Clearly com­mu­ni­cat­ing your vision and getting everyone on the same page are important to-dos for every new head coach.

After 11 years as an assistant football coach at Lincoln Christian (Neb.), Kurt Earl finally got his chance last year: after going a combined 6-12 in 2014 and 2015, the Crusaders turned to Earl to help turn things around.

But Earl, also the school’s track coach, knew that before anything improved on the field, there needed to be a team-wide shift in mindset. He views culture as one of the most important pillars of a team, and the Crusaders wouldn’t reach their potential without a few changes.

“I think one of the hardest things for me, actually, was letting our players know that there were going to be some changes,” Earl said. “I inherited a program that was very healthy in many ways. But I had to let people know that things were going to be a little different, even in just the little ways that I communicated in the early emails to parents, and the types of standards I tried to very quickly get the guys to own and embrace.

“That set me apart as the head coach, that even though I was a familiar face, there were going to be some new things and I had my own ideas and my own identity as a head coach.”

Here are the four main areas through which Earl built the structure of his program and got Lincoln Christian back on track.

Define Success

It’s not often that a coach will walk into a winning situation. Most coaches are hired to help turn around struggling teams, and overnight fixes are few and far between.

But wins aren’t the only way to define success. Even if your team experiences some early stumbles, you should be able to see your culture start to take hold.

“It’s more than just a scoreboard,” Earl said. “The culture is what makes that happen. It’s, ‘What are you doing to create a situation where you’re driving behaviors that lead to your definition of success?’ It’s foundational. It’s the first thing you’ve got to do.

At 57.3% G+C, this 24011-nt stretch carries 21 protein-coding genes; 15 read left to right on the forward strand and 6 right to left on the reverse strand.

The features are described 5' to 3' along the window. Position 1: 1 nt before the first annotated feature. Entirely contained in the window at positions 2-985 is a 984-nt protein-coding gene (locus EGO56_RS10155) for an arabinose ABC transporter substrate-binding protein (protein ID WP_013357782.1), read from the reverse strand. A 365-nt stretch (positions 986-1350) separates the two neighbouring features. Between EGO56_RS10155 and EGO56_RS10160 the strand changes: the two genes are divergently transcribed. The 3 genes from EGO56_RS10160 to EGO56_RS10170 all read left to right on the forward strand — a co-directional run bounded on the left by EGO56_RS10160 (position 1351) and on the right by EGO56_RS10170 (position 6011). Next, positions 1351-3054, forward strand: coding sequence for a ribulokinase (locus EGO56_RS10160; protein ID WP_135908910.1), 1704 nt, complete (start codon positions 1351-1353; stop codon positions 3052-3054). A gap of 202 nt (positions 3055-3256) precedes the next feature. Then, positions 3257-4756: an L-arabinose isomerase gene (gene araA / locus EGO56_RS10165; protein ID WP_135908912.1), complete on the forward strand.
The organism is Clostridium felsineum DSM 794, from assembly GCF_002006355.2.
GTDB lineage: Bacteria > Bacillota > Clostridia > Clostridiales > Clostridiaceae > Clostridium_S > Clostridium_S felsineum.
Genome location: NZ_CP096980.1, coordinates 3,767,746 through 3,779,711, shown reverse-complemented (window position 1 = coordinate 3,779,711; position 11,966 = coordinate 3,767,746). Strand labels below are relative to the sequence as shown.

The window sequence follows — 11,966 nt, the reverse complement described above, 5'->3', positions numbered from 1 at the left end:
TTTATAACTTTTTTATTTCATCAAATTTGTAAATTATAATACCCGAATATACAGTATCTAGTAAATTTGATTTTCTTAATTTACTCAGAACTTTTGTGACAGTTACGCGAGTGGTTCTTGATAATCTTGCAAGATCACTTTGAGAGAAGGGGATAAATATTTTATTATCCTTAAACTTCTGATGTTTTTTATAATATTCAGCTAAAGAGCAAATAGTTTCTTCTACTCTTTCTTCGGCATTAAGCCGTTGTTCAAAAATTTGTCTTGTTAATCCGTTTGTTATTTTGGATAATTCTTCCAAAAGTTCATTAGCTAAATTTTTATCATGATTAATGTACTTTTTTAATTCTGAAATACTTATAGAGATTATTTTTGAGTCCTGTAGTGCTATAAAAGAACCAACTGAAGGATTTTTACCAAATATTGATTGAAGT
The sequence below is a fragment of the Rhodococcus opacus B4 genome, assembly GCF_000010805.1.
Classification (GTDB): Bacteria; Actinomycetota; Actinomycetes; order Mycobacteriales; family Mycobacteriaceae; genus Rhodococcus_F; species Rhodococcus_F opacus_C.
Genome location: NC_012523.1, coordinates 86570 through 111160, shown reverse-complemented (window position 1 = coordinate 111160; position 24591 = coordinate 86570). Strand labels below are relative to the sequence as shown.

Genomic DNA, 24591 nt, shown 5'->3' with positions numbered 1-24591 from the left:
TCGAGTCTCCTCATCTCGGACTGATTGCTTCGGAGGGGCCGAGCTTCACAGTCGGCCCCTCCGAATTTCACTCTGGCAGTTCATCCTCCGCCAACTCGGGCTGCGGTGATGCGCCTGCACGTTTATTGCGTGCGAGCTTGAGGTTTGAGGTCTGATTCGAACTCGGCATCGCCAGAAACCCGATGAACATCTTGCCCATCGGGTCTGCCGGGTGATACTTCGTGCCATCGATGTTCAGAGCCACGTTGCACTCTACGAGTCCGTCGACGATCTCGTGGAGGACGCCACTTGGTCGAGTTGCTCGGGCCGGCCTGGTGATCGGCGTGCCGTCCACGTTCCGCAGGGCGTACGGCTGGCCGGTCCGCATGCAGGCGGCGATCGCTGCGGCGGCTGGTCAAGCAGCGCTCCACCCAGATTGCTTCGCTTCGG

“I think we can all agree that football is a great place to learn a lot of skills and character traits that you need in life, whether it be teamwork or understanding how to play your role, whether you’re thrilled with it or not.”

Once you identify your parameters for success, communicate those very clearly. Earl thought this got lost the previous few seasons at Lincoln Christian. The team had a mission statement and goals, but he wanted to make sure every player and coach was on the same page with what the Crusaders wanted to accomplish.

“For us, it has to do with pursuing our God-given potential and becoming like Christ in the process and building young men that are ready to go out and be ambassadors in the world,” Earl said. “I wanted to define success more clearly so those things were easier to communicate with one another, and kind of carry that banner and operate underneath that banner more than we did before.”

Identify the Influencers

No matter how sound your idea of culture, it won’t make a lick of difference if the players don’t buy in. That’s why it’s crucial to figure out who the influencers are and get them on the same page early on.

Earl admits he didn’t focus on this enough going into his first season as the head coach. So after the season, he sat down with his staff and tried to identify the players that were directing the team, regardless of age or position. After about 30 minutes, the staff had come up with eight names that were best set to lead the team.